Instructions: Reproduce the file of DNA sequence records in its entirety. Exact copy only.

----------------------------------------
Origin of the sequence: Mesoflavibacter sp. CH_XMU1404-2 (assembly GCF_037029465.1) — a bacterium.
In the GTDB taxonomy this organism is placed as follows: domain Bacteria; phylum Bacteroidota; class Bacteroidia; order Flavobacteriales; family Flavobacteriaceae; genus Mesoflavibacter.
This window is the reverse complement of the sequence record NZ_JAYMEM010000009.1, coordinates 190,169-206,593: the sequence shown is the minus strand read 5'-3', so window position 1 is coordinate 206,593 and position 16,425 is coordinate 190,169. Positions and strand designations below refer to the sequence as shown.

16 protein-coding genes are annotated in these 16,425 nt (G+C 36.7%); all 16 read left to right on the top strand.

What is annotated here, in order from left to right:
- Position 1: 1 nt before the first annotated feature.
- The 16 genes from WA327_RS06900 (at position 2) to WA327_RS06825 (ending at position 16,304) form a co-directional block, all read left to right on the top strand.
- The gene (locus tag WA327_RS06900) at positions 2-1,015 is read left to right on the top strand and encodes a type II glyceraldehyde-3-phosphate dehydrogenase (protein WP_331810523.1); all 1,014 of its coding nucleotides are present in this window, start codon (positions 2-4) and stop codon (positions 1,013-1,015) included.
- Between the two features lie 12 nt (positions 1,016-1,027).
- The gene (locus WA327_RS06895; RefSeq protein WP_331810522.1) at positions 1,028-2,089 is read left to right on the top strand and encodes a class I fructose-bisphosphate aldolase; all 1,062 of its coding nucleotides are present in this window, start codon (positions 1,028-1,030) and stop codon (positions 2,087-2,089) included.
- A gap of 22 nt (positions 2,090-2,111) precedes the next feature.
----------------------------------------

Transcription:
Origin of the sequence: Mesoflavibacter sp. CH_XMU1404-2 (assembly GCF_037029465.1) — a bacterium.
In the GTDB taxonomy this organism is placed as follows: domain Bacteria; phylum Bacteroidota; class Bacteroidia; order Flavobacteriales; family Flavobacteriaceae; genus Mesoflavibacter.
This window is the reverse complement of the sequence record NZ_JAYMEM010000009.1, coordinates 190,169-206,593: the sequence shown is the minus strand read 5'-3', so window position 1 is coordinate 206,593 and position 16,425 is coordinate 190,169. Positions and strand designations below refer to the sequence as shown.

16 protein-coding genes are annotated in these 16,425 nt (G+C 36.7%); all 16 read left to right on the top strand.

What is annotated here, in order from left to right:
- Position 1: 1 nt before the first annotated feature.
- The 16 genes from WA327_RS06900 (at position 2) to WA327_RS06825 (ending at position 16,304) form a co-directional block, all read left to right on the top strand.
- The gene (locus tag WA327_RS06900) at positions 2-1,015 is read left to right on the top strand and encodes a type II glyceraldehyde-3-phosphate dehydrogenase (protein WP_331810523.1); all 1,014 of its coding nucleotides are present in this window, start codon (positions 2-4) and stop codon (positions 1,013-1,015) included.
- Between the two features lie 12 nt (positions 1,016-1,027).
- The gene (locus WA327_RS06895; RefSeq protein WP_331810522.1) at positions 1,028-2,089 is read left to right on the top strand and encodes a class I fructose-bisphosphate aldolase; all 1,062 of its coding nucleotides are present in this window, start codon (positions 1,028-1,030) and stop codon (positions 2,087-2,089) included.
- A gap of 22 nt (positions 2,090-2,111) precedes the next feature.